"hall" as part of a name in cities in the US.

Landau, James James.Landau at NGC.COM
Fri May 25 13:07:05 UTC 2007

Don't you remember the famous event that happened at Appomattox Court
House, Virginia, in 1865?  Hint:  it occurred in the parlor of a house
owned by a man named "McLean" (another "Mc- prefix"!) who previously had
owned part of the Bull Run battlefield.

Seriously, there are many towns, most or all of them small, that have
"Court House" in their name.  Presumably this reflects that the local
Courthouse happens to have been built at some crossroads or wide spot in
the road that previously lacked a name, hence "Cape May Court House"

     - Jim Landau

-----Original Message-----
From: sagehen [mailto:sagehen at WESTELCOM.COM]
Sent: Thursday, May 24, 2007 11:22 PM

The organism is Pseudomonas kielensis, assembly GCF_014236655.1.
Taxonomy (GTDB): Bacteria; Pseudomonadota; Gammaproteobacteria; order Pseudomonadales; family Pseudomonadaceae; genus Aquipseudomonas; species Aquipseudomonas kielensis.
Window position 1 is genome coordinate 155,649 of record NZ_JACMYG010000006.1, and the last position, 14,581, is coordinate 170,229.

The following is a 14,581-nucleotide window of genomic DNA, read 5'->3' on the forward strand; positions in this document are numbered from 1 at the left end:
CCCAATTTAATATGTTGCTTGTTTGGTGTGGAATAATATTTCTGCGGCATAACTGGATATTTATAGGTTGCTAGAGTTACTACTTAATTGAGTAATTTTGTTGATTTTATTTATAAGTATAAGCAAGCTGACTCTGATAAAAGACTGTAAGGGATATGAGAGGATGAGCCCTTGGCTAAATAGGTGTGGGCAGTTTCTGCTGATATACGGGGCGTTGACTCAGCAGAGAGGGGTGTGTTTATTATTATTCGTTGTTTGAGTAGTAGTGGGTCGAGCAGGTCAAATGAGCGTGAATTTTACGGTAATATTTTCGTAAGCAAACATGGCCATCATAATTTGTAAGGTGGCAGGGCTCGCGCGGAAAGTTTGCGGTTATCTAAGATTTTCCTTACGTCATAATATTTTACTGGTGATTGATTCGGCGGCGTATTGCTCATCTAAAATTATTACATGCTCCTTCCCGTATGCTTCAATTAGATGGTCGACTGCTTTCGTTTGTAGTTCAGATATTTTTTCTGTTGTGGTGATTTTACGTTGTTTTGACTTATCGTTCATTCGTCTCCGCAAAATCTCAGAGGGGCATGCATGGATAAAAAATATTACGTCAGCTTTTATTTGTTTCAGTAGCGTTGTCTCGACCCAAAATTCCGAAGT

Subject: Re: "hall" as part of a name in cities in the US.

>> I grew up with a relative in Danville VA. who played baseball in a =
>> crossroads called "Batchelor's Hall." But I"m not sure of the
>> spelling.  =  It meant nothing to me at the time.  I'm on Mapquest
>> today looking for = places for a relative to spend the night in the
>> VA/NC area.  While I = can't find it right now, some town they went
>> through was called "XXXX = Hall."
>> Is this just something that came from England? =20
>> Sam Clements
There's  a Washington Court House, Ohio.

The American Dialect Society - http://www.americandialect.org

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